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Largest ever DDoS attacks carried out on Hong kong’s Democracy Moments
Looks like Hong Kong’s protest against its government isn’t just limited to its streets. Its effects are being felt on the world wide web as well with reports emerging that a DDoS attack on a scale never before imagined has been carried out against media houses in the city state. The distributed denial of service (DDoS) attacks have been carried out against independent news site Apple Daily and PopVote, which organised mock chief executive elections for Hong Kong. Now the content delivery network Cloudflare, which protects Apple Daily and PopVote, says the DDoS attacks have been unprecedented in scale, pounding the sites with junk traffic at a remarkable 500 gigabits per second.
What is striking about these attacks is the way they are being carried out. The attack involves bombarding DNS servers. A DNS server is responsible for taking a request from a user fro a website, resolving it and forwarding the request onto the website. What has happened in this attack is, the attacker/attackers have been bombarding the DNS servers with multiple request for these specific sites, which is ensuring that the DNS server resolves every request. “We’re seeing over 250 million DNS requests per second, which is probably on par with the total DNS requests for the entire Internet in a normal second,” said Prince.
Largest ever in history
The distributed denial of service (DDoS) attacks have been carried out against independent news site Apple Daily and PopVote, which organised mock chief executive elections for Hong Kong. Now the content delivery network Cloudflare, which protects Apple Daily and PopVote, says the DDoS attacks have been unprecedented in scale, pounding the sites with junk traffic at a remarkable 500 gigabits per second. It’s been “many times larger” than the Spamhaus cyber attacks last year that were credited with slowing down Internet speeds across the globe, and which saw 300 Gbps of attack traffic. The record since then had been a 400 Gbps DDoS attack in Europe, reported in February.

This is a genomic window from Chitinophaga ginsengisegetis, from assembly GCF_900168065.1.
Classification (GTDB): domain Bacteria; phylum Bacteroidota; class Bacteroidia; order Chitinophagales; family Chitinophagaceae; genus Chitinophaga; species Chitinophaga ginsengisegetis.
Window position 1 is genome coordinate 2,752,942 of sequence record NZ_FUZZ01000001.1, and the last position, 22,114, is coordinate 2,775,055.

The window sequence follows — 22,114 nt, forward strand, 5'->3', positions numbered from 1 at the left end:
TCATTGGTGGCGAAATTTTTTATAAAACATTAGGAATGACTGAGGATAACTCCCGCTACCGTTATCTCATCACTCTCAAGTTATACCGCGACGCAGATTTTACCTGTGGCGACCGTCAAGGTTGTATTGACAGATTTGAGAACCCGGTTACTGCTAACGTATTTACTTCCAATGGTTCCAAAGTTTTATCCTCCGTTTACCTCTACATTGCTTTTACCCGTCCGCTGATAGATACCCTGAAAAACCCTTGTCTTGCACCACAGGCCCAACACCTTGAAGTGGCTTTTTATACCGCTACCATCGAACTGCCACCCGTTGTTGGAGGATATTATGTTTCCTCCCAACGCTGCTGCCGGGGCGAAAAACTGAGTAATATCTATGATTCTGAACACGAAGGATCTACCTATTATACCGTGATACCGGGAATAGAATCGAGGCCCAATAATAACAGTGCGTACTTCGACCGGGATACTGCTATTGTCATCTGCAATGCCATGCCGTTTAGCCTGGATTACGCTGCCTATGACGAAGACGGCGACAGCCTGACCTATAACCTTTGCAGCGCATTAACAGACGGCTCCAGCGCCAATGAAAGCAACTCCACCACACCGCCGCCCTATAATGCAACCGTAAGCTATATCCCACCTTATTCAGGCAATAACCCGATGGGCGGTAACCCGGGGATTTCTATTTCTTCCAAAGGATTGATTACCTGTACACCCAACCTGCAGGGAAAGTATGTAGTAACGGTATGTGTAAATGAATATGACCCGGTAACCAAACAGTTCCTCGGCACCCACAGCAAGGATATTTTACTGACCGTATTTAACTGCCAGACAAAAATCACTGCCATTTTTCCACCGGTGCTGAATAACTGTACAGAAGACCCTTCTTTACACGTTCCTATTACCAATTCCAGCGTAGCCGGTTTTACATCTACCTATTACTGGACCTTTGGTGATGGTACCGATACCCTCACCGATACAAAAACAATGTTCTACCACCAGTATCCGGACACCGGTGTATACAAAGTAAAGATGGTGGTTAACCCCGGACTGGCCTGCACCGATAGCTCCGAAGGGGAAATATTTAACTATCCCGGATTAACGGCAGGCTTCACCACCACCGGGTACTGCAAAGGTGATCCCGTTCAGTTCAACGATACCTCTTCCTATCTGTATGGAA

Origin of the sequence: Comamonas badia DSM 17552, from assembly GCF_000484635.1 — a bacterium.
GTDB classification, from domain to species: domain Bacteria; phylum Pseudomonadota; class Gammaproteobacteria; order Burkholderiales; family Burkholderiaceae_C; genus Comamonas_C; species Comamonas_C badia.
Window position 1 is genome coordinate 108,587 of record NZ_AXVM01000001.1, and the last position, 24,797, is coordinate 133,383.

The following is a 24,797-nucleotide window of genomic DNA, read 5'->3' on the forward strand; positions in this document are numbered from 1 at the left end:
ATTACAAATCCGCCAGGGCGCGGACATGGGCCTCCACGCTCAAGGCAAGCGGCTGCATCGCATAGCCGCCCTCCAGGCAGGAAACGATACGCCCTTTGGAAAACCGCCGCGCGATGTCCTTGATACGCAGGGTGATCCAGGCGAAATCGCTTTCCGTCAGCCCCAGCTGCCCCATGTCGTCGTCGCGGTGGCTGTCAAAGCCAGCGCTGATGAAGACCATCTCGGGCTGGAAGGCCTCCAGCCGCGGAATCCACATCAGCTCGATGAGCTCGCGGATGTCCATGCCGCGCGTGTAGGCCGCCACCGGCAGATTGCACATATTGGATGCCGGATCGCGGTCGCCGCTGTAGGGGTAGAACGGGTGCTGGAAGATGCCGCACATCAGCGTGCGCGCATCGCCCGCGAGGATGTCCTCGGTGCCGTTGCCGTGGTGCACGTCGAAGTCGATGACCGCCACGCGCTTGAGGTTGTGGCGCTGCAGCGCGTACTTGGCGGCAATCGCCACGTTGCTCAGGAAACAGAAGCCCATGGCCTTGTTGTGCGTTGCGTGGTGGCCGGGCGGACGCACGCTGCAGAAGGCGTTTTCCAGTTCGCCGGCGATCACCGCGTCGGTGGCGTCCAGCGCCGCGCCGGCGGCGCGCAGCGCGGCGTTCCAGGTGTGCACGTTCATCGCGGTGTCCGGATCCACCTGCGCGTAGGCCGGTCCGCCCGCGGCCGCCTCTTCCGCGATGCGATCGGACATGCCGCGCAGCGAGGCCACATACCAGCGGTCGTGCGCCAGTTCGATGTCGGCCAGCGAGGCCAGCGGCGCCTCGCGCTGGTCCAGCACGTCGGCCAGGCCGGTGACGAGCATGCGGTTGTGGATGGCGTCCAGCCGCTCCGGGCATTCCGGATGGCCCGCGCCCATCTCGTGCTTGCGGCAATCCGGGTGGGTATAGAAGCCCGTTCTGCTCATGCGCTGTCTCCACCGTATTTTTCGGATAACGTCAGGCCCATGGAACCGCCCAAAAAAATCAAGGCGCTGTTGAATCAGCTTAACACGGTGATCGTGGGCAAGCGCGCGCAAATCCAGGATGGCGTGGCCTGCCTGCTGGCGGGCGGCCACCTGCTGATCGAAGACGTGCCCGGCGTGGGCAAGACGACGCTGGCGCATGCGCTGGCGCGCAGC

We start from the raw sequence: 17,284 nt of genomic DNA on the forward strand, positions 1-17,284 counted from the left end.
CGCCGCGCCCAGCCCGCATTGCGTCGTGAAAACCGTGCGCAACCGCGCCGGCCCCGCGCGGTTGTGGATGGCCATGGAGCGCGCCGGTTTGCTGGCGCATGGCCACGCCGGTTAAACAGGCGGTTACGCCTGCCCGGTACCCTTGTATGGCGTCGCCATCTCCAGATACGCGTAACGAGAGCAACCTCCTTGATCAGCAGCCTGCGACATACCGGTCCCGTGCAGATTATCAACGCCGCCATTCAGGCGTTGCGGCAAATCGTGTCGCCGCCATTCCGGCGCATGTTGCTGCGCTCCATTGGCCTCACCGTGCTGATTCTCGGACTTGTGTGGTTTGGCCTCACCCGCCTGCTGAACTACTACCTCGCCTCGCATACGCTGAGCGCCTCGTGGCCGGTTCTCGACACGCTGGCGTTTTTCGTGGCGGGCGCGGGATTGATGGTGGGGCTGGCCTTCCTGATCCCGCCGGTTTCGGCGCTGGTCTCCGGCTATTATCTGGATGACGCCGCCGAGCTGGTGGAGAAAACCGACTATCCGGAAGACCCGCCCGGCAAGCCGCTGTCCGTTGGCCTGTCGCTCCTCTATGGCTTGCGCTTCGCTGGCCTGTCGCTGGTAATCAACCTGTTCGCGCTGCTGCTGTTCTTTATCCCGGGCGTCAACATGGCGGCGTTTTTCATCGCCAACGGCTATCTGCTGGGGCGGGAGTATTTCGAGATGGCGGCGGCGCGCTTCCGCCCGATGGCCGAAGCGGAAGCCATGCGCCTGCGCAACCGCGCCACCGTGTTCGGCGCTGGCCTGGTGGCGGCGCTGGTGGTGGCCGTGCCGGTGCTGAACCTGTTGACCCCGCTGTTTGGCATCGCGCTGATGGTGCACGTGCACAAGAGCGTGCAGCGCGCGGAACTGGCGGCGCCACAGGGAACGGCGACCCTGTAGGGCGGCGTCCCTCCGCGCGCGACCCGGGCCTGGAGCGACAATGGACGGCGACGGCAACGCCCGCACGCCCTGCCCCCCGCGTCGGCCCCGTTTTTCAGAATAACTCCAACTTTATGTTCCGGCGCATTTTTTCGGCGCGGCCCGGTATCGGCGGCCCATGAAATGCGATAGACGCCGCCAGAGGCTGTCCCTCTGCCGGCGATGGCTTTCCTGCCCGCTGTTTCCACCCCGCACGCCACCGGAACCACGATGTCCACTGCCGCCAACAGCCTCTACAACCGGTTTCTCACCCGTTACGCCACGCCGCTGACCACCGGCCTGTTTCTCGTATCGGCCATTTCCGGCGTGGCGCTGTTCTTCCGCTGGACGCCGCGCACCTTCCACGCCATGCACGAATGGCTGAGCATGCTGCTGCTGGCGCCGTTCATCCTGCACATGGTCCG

“[It’s] larger than any attack we’ve ever seen, and we’ve seen some of the biggest attacks the Internet has seen,” said Cloudflare CEO Matthew Prince in a telephone interview. Cloudflare provides DDoS protection service for Apple Daily and PopVote, the Hong Kong site which held an unofficial civil referendum on extending suffrage rights to Hong Kong.
Though 500 Gbps is a very huge number, it has forced some ISPs like Virgin Media in the UK, to bow down to the attacker’s wishes. Virgin Media has on its own, blocked access to these sites to avoid the extra pressure on its servers. Just to put things in perspective, the amount of requests coming onto the system is the same amount of requests made across the entire internet at any point of time.
It’s perverse because it means that even though the PopVote infrastructure and Cloudfare were able to defend the attack, there were still some ISPs around the world who were blocking access to the site. It’s safe to say the attackers are not sympathetic with the Hong Kong democracy movement, but I don’t think we can necessarily say it’s the Chinese government. It could very well be an individual, or someone trying to make the Chinese government look bad.”
The worrying trend about such attacks, feels Prince, is that it can act as an inhibitor for the internet to be the unbaised medium it has always been. It might force websites to rely on firewalls and other protective mechanisms themselves. “The thing that’s great about the Internet is you can be a protestor in Hong Kong and tell your story in New York or London,” says Prince. “There’s no technical solution that Cloudflare can create to solve this problem unless we re-architect the Internet.”